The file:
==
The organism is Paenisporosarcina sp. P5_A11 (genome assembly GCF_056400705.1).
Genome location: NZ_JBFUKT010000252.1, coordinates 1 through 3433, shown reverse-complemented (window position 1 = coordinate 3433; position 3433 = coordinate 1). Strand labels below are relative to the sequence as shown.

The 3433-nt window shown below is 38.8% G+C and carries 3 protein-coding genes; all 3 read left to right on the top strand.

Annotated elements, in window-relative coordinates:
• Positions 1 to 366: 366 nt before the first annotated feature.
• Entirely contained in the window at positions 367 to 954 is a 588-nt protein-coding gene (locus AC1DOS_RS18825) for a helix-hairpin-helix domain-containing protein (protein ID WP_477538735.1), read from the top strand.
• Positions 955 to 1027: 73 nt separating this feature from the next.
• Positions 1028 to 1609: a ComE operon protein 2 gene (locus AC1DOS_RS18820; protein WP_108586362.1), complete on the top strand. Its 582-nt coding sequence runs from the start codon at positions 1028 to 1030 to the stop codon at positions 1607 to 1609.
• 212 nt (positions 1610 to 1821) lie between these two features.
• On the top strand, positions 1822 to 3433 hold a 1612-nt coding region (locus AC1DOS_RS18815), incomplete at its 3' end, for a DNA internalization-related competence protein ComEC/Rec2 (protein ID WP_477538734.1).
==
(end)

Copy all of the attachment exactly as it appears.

The organism is Paenisporosarcina sp. P5_A11 (genome assembly GCF_056400705.1).
Genome location: NZ_JBFUKT010000252.1, coordinates 1 through 3433, shown reverse-complemented (window position 1 = coordinate 3433; position 3433 = coordinate 1). Strand labels below are relative to the sequence as shown.

The 3433-nt window shown below is 38.8% G+C and carries 3 protein-coding genes; all 3 read left to right on the top strand.

Annotated elements, in window-relative coordinates:
• Positions 1 to 366: 366 nt before the first annotated feature.
• Entirely contained in the window at positions 367 to 954 is a 588-nt protein-coding gene (locus AC1DOS_RS18825) for a helix-hairpin-helix domain-containing protein (protein ID WP_477538735.1), read from the top strand.
• Positions 955 to 1027: 73 nt separating this feature from the next.
• Positions 1028 to 1609: a ComE operon protein 2 gene (locus AC1DOS_RS18820; protein WP_108586362.1), complete on the top strand. Its 582-nt coding sequence runs from the start codon at positions 1028 to 1030 to the stop codon at positions 1607 to 1609.
• 212 nt (positions 1610 to 1821) lie between these two features.
• On the top strand, positions 1822 to 3433 hold a 1612-nt coding region (locus AC1DOS_RS18815), incomplete at its 3' end, for a DNA internalization-related competence protein ComEC/Rec2 (protein ID WP_477538734.1).